A “Jeopardy!” contestant is fending off accusations after at-home viewers accused the two-time winner of flashing a hand gesture that has become synonymous with white supremacist groups.
Returning champion Kelly Donohue appeared on Tuesday’s episode of the competition trivia show and during the show’s introductions, Donohue appeared to hold up the last three fingers on his right hand, forming an “OK” sign touching his forefinger to his thumb and holding it to his chest. Donohue then tapped his chest three times with the hand gesture.
It didn’t take long before many on social media took to various platforms and accused Donohue of signaling with the gesture, which has since been classified as a symbol of hate by the Anti-Defamation League as of 2019.
In a since-deleted Facebook post, Donohue vehemently denied signaling anything other than the number three – which was Donohue’s third appearance on the program. “That’s a 3. No more. No less.” Donohue wrote.
Donohue as well as reps for “Jeopardy!” did not immediately respond to Fox News’ request for comment.
Donohue will not appear on Wednesday’s telecast and has since made his social media account private.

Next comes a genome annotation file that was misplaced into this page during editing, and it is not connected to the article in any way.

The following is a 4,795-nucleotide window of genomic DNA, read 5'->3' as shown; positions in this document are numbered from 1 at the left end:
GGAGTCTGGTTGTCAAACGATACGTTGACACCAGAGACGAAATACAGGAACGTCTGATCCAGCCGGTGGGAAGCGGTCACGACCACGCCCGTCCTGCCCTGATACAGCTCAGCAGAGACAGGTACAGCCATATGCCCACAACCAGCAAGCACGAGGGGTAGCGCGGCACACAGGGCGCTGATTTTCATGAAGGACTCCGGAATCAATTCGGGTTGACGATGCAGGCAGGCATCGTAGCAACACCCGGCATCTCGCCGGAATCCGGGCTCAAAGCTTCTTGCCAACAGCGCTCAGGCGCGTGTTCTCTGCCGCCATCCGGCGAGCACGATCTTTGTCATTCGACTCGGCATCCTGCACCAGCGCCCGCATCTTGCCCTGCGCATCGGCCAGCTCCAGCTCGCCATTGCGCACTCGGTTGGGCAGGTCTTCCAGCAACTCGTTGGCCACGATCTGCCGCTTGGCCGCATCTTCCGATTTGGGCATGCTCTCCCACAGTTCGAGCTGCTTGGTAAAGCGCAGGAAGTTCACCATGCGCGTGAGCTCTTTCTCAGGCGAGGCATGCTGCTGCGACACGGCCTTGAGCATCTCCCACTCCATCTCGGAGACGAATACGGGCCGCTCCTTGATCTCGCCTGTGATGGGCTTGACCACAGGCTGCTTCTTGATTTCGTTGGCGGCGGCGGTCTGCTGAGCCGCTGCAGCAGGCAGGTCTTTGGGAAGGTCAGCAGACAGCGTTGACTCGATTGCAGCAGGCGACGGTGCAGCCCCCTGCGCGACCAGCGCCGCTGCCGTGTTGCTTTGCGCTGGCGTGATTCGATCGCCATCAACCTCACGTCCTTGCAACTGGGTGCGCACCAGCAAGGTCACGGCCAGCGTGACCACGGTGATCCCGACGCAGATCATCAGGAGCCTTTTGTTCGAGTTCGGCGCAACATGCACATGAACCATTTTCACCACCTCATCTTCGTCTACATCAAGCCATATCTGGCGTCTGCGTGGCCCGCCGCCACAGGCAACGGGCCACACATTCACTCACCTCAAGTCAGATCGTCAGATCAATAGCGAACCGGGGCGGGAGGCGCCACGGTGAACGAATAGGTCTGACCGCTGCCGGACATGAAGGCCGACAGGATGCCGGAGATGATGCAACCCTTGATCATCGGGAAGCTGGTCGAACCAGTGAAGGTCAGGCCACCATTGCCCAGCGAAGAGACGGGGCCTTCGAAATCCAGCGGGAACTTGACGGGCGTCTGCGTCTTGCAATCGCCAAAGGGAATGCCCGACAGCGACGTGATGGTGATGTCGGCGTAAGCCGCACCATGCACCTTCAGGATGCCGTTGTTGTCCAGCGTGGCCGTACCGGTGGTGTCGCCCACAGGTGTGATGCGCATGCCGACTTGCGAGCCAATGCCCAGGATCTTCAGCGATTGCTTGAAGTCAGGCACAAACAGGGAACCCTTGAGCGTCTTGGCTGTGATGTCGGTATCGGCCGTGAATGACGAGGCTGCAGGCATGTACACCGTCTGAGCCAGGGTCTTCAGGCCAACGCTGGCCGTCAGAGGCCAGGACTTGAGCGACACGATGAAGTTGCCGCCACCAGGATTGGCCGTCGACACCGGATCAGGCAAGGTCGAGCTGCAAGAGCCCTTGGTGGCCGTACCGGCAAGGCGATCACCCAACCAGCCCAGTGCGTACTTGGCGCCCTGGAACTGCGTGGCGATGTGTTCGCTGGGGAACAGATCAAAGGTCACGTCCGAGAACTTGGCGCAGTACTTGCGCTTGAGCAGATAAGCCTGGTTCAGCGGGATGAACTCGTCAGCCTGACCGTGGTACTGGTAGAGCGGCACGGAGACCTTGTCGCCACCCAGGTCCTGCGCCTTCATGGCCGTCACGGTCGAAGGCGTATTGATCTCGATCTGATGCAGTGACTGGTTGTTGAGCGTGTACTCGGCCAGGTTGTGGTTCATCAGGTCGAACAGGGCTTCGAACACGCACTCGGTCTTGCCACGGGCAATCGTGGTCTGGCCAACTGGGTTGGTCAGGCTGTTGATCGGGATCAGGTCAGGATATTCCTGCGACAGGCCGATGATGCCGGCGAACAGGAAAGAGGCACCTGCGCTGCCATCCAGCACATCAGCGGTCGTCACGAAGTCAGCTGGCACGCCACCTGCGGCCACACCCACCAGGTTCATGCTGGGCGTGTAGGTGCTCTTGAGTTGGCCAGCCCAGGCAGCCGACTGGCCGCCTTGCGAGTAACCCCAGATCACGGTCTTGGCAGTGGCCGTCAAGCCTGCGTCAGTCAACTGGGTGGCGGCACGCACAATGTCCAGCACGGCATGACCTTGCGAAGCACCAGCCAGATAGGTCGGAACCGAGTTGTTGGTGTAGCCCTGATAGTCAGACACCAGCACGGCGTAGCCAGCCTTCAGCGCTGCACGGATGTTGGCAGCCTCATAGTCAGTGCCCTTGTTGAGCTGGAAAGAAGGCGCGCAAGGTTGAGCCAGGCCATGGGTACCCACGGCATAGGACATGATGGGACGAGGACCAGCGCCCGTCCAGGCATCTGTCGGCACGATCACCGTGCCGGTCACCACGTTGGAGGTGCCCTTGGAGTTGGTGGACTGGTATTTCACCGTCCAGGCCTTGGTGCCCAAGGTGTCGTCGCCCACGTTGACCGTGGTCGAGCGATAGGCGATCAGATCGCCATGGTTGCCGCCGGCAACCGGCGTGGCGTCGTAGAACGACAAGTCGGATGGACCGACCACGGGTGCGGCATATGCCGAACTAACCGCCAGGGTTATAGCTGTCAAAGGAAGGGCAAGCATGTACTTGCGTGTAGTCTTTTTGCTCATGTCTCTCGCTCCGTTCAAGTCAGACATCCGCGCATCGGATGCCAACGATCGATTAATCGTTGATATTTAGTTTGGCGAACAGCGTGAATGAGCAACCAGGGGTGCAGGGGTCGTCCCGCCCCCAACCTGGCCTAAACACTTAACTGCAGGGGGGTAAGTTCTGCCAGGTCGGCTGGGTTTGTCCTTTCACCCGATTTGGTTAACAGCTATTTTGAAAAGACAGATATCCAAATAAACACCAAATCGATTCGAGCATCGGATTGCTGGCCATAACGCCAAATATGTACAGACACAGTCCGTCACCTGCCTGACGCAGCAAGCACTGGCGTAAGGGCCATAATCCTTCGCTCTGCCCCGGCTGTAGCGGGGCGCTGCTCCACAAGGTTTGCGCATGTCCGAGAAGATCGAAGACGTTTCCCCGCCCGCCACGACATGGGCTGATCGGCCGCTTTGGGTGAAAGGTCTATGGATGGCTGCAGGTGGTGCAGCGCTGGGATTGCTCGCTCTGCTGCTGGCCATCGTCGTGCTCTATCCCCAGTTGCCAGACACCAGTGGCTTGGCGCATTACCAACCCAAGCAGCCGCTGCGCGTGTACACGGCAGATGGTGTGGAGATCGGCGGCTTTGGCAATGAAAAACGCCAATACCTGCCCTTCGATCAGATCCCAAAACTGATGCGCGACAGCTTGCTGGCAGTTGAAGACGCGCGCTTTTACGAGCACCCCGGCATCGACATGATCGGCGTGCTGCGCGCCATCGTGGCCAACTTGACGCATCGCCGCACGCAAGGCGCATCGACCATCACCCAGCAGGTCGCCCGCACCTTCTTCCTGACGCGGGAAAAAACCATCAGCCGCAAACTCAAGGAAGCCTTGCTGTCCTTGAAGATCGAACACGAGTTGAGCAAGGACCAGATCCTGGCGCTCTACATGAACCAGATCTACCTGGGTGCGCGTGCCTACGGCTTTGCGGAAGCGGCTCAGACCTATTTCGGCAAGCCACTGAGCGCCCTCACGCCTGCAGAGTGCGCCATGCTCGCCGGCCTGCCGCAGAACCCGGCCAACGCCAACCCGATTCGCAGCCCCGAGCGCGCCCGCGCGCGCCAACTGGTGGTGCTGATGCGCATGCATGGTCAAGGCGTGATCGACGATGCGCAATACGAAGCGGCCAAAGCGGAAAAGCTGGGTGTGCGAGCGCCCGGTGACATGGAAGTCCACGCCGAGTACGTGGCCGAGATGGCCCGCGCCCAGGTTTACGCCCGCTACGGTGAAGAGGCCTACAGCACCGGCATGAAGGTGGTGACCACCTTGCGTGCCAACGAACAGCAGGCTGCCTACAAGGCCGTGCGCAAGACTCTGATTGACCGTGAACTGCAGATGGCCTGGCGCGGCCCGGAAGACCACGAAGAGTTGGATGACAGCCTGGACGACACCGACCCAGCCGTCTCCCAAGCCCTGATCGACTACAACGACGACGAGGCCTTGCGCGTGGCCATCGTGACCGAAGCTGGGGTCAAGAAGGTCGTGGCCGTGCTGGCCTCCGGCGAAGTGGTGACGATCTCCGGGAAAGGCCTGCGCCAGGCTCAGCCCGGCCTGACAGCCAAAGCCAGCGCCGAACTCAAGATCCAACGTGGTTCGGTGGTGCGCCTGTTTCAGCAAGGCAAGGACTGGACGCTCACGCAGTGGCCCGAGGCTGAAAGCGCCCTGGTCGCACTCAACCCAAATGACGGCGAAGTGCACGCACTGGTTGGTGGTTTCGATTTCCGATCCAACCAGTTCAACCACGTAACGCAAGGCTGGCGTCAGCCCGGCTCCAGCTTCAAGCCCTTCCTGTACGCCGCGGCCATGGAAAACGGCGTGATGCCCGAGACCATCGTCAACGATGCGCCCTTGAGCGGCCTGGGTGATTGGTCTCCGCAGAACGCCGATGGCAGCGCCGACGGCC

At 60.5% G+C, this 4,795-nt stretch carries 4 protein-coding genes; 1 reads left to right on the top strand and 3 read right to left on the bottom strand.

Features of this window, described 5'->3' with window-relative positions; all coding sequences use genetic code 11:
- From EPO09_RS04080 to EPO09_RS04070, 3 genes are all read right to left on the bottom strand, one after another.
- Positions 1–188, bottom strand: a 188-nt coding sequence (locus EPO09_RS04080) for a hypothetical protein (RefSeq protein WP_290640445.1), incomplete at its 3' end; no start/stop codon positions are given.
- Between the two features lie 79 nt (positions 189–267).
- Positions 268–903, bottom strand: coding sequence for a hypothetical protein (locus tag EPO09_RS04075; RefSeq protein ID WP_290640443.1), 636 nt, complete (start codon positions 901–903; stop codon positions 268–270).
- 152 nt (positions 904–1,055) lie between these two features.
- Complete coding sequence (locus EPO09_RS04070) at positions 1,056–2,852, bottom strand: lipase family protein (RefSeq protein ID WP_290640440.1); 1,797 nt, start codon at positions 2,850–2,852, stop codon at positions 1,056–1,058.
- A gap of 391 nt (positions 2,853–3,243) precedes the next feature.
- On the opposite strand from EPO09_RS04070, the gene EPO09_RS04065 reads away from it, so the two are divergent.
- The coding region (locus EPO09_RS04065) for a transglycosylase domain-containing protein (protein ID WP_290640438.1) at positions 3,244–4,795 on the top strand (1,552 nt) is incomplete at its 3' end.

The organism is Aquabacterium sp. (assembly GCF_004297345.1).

Meanwhile, a formal letter from more than 400 alleged former “Jeopardy!” contestants published to Medium on Wednesday called for showrunners to act on the alleged condemned hand gesture.
“This, whether intentional or not, resembled very closely a gesture that has been coopted by white power groups, alt right groups, and an anti-government group that calls itself the Three Percenters,” the letter reads.
It goes on to say: “Regardless of his stated intent, the gesture is a racist dog whistle. Some of the first people to notice this were not affiliated with ‘Jeopardy!’ in any way — they were viewers who couldn’t believe what they’d seen, captured it on video, and shared it to Twitter. Among them were people of color who, needless to say, are attuned to racist messaging and not appreciative that the show allowed this symbol to be broadcast.”
The public decree went on to mention precedents in which “Jeopardy!” producers made post-production calls to either alter or remove other gestures or visuals that could have been misconstrued as something other than innocent actions.
“On more than one occasion, contestants have made gestures during their introductions that were seen as undesirable for broadcast and were asked by the production team to reshoot the footage without the gesture,” the letter said.
“A couple of years ago, a contestant unintentionally wagered a monetary amount that used numerical values coopted by white supremacist groups and, since the total didn’t affect the outcome of the game, ‘Jeopardy!’ digitally altered the numbers in the version that aired. This should have been done in this case,” it added.
The former show contestants asked that the show issue “a statement and a disavowal of both of this week’s events, and we would like to see ‘Jeopardy!’ address Kelly’s behavior.”